Works for me, and I've been to Haiti with a French speaking relative many decades ago. Now, after Papa and Baby Doc are out of the picture, the earthquake, the UN importing cholera, the US Left using it as a looting opportunity (you have to be very, very low to loot Haitians)....

    Replies: @John Johnson

  87. @Barnard
    Isn't most of the content on this website, including nearly everything written by the owner, arguing that the government constantly lies to us and is untrustworthy? Blow's dumb boilerplate column aside, we should trust them on a vaccine that was rushed, but the results of which were withheld to influence the results of the Presidential election? I am personally leery of the vaccine because based on what I have read, it sounds 50-50 that the vaccine would cause me to get sicker than Covid-19 would. I plan on taking it when they tell me I have to, but I am not going to fault anyone who chooses not to take it.

    Replies: @MBlanc46, @Achmed E. Newman, @Adam Smith

    Thank you, Barnard! I ran out of “responses”, so let me add this too. Mr. Unz, a guy who has been delving into all sorts of American media lies, cover-ups, and revisionism through a century of our history, has fallen hard for the Lyin’ Press Infotainment that is going on RIGHT HERE, RIGHT NOW.

    Some people are really good at noticing the trees but not the forest.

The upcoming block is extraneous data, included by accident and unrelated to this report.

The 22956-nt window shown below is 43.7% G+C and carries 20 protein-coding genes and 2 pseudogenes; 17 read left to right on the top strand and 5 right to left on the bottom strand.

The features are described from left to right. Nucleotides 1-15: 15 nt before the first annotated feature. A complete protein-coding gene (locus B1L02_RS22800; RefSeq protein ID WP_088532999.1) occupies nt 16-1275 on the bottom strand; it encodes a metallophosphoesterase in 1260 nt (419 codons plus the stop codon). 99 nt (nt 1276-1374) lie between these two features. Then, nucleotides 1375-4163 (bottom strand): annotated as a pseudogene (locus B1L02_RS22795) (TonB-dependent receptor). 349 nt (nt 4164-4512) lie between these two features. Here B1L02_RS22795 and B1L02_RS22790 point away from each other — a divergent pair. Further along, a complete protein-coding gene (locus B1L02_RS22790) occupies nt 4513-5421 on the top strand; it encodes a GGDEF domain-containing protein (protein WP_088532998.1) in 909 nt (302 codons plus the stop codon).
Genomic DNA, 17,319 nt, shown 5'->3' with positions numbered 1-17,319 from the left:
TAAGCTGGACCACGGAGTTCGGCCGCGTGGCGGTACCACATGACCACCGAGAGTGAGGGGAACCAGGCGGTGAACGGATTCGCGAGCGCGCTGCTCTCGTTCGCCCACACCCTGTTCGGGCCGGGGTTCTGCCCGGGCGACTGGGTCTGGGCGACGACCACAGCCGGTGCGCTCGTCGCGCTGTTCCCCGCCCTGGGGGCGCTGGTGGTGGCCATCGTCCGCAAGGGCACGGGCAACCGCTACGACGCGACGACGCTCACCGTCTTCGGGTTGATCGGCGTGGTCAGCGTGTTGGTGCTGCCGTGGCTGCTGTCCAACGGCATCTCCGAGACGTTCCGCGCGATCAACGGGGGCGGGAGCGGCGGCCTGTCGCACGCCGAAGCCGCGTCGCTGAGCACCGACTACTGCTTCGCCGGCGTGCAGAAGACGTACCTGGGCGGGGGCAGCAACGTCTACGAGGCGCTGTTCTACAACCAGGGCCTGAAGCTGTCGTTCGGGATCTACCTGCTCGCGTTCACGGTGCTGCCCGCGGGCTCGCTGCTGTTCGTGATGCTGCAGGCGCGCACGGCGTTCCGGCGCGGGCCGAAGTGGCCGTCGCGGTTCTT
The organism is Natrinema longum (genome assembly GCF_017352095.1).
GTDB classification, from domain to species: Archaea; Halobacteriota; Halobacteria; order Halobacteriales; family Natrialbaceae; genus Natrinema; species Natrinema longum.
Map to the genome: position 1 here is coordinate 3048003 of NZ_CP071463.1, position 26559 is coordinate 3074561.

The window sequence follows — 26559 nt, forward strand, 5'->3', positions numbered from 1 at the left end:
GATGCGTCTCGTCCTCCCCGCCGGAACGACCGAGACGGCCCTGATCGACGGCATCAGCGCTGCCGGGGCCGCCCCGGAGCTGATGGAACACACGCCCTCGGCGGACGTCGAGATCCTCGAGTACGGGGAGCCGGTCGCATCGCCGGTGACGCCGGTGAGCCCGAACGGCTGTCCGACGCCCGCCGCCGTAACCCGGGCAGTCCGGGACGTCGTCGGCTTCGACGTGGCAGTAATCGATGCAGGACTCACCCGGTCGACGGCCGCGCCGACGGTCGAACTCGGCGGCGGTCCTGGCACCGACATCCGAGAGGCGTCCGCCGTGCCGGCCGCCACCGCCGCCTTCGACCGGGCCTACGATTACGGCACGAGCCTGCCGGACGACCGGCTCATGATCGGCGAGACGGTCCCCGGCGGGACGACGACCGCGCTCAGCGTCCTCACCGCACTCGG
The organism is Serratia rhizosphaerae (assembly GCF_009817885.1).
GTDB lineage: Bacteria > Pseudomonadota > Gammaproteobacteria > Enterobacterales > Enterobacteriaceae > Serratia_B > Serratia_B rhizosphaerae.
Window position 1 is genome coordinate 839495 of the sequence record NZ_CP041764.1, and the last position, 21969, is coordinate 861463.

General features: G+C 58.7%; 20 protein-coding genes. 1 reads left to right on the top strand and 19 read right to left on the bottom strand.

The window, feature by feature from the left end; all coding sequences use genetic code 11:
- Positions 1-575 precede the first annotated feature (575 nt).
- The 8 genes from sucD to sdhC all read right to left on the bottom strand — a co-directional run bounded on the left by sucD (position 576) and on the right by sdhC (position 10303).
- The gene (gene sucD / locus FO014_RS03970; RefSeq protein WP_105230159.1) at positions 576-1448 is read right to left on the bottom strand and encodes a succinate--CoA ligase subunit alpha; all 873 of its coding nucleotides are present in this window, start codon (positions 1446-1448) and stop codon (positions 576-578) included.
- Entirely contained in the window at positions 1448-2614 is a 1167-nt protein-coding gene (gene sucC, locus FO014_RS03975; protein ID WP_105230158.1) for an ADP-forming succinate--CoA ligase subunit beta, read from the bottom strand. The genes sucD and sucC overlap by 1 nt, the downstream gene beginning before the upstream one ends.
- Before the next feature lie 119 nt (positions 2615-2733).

Regarding the anti-vaxxers, I guess I’m an agnostic – I could take it or leave it. Like many others I know, I just don’t want to be a part of the stupidity. I’ve been around the public straight through this whole PanicFest. I have only worn a mask in stores with my wife before she lightened up, and then only when strictly required for work.

    Then, I made the mistake of walking by a TV set recently. All I heard was 2 words – “blah, blah blah … horrible numbers … blah, blah” Sheee-it. Go screw yourselves, talking heads!

    • Replies: @Gary in Gramercy
    @Achmed E. Newman

    "Go screw yourselves, talking heads!"

    Now, now, Achmed, their first four albums still hold up nicely, even after all these years. The first side (on the original LP) of Remain In Light -- "Born Under Punches (The Heat Goes On)"; "Cross-eyed and Painless"; "The Great Curve" -- still floors me, four full decades later.

    I read drummer Chris Frantz's recent memoir, Remain In Love, and it's a fine, unpretentious piece of work, remarkably detailed (apparently his wife, bassist Tina Weymouth, kept a day-by-day calendar of the band's activities that came in handy) and candid about his own overindulgence in the rock-and-roll lifestyle. Frantz is also unsparing about former lead singer David Byrne's eccentricities, coldness and reluctance to share credit, suggesting that for all the frontman's talent, it must have been difficult to be in a band with him.

    Frantz himself comes off as a decent guy, a WASP mensch from upper middle class surroundings, who, when keyboardist-guitarist Jerry Harrison is going through a bad patch (missing rehearsals or showing up hungover; Frantz notes that Harrison's mother was battling cancer at the time), and David Byrne wanted to dismiss Harrison from the band, has a better idea. Frantz calls his father, a lawyer and partner in a Pittsburgh law firm, and a retired Army general, to ask Dad's advice "about how they would handle a situation like this at his law firm." The result: Frantz has a heart-to-heart with Harrison, tells him he has to straighten up and fly right, and if that requires a leave of absence so he can get outside help, fine. "[Jerry said] he would get straightened out. He did. He began arriving at rehearsals on time and clearheaded and we all went back to work."